7 août 2015

Wilderness Festival

Oxford, Royaume-Uni


  • Dernier concert de la tournée Vulnicura en 2015

You’re headlining Wilderness this year. What appeals to you about it as a festival ?
‘I think it has to do with the kind of music I make. I’m not middle of the road. My songs get very well supported either in a delicate, beautiful indoor setting or an extreme, outdoor setting like a forest or by the ocean. A sports arena is not doing me any favours, and I’m not doing it any favours !’ Time Out - Mai 2015


An impressive but off-kilter set of break-up songs, outlandish costumery and not much crowd-pleasing

Visiting Wilderness Festival could have done wonders for Björk’s marriage. Learning to wild swim or how to “breathe yourself better”. Getting down to Funkadelic ; feasting at Raymond Blanc’s long table ; catching some al fresco opera. (I’m not sure where quizzing economist Ha-Joon Chang or philosopher John Gray fit in.) Perfect romantic R and R in acres of sylvan parkland ? Then again, no. The Icelandic singer split from visual artist Matthew Barney in 2013. Split bitterly.

And so she headlined on Friday night with music from Vulnicura , a break-up album that overshares like an avant-garde Kardashian through the media of obtuse electronica, counselling-room recitative and mournful strings. Not obvious festival material. Björk never does obvious. But at an event where many revellers took a nautical approach to their dress, she sailed too close to the rocks of self-parody.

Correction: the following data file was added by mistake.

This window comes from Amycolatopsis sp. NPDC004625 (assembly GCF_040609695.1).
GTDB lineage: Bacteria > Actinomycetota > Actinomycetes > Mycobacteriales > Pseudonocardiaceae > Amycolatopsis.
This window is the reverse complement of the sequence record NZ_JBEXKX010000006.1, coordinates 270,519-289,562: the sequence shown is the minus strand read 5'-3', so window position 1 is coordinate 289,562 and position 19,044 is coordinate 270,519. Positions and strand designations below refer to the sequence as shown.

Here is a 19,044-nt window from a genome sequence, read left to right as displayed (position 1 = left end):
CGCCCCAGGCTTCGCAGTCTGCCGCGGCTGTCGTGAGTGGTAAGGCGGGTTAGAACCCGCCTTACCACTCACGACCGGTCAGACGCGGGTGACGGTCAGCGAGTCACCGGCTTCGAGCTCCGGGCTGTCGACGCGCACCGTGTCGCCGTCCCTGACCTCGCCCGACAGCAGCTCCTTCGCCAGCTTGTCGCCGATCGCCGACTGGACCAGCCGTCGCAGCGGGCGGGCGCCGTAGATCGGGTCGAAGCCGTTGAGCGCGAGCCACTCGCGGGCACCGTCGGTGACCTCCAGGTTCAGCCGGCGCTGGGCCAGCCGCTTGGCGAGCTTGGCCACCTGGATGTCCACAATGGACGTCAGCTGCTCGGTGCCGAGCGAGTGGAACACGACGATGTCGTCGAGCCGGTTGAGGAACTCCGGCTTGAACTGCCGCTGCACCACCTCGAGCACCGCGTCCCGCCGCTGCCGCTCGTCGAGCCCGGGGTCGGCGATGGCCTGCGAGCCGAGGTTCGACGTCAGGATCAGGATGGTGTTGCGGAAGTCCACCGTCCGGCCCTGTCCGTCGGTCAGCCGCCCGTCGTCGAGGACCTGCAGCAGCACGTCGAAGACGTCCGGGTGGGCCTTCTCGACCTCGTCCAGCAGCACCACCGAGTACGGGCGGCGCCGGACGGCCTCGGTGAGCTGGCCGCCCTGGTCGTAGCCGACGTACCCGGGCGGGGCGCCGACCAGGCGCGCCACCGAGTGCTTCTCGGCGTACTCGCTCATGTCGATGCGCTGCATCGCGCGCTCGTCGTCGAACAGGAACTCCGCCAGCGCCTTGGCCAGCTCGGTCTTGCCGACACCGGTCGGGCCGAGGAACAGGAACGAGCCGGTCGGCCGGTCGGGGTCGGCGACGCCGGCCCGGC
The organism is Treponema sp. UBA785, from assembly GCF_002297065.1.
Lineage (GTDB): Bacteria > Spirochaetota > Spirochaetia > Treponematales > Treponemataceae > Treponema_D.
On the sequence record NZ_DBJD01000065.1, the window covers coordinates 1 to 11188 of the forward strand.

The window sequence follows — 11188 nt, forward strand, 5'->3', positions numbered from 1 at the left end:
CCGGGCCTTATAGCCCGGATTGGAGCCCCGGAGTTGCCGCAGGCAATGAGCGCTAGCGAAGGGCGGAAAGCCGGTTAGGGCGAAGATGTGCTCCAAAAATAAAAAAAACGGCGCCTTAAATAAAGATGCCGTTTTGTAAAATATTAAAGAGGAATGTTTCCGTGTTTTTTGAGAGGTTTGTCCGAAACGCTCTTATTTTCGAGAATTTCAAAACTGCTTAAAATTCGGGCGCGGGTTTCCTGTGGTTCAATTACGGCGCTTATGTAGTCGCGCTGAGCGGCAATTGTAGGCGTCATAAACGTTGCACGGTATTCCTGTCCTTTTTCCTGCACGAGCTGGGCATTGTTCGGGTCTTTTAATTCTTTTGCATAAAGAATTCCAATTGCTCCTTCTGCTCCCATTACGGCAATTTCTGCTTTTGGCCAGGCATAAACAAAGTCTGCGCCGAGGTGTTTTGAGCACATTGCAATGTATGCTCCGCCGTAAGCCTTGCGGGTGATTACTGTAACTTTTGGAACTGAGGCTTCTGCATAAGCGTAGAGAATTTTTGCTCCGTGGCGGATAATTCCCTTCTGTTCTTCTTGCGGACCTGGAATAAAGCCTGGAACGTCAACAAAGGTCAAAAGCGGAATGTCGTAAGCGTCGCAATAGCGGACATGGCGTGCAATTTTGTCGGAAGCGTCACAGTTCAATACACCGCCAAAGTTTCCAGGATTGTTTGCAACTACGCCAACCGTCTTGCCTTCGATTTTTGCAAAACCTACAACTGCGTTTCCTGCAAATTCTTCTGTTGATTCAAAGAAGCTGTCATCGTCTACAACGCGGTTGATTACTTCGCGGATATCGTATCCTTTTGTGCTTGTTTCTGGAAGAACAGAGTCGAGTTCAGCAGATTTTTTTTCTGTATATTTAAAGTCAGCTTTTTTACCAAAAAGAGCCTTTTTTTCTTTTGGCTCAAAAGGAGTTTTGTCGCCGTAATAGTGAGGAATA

In front of the white-clad Heritage Orchestra (plus laptop man and drummer), the 49-year-old wore a crimson gown with what appeared to be a translucent, exoskeletal disc on the front. Against a video of the life cycle of the moth, the plinky sonic Chinoiserie and militaristic drums of “Notget” made an arresting opener, terminating with fireworks and pink smoke. Next, the classic “Hunter”, creeping ominously to close-up footage of spiders, suggested the programme might be kind to a crowd itching to dance. It was not to be.

“Lionsong” went with a disembodied swoon, yet “Stonemilker” and “Family” felt wallowy rather than stimulatingly weird. The interminable “Black Lake” sounded like air spluttering slowly from an expensively glittery balloon. Older tracks “Unravel”, a twisted lullaby, and “Possibly Maybe”, with superbly woody, angular percussion, started a shift in mood. All blurred, buzzy synths, “Army of Me” steamed towards standout status like a runaway thresher. On screen, wasps attacked a beehive. Then “5 Years” swung along as if an intergalactic quarry work-song. The rest of the set immolated itself with fissive breakbeats, and more pyrotechnics. Impressive, but hardly party time.

For the finale, even the ecstatic shimmer of “Hyperballad” had a darker undertow. Now that Björk has cancelled the remainder of her European tour, there is unlikely to be a similar show anywhere else again this year — for good and ill.

source : Financial Times


sur scène

  • Manu Delago
  • The Haxan Cloak
  • The Heritage Orchestra


habillée par

  • James Merry


  • Andrew Thomas Huang
  • Inez+Vinoodh
  • Stephen Malinowski


  • Carsten Windhorst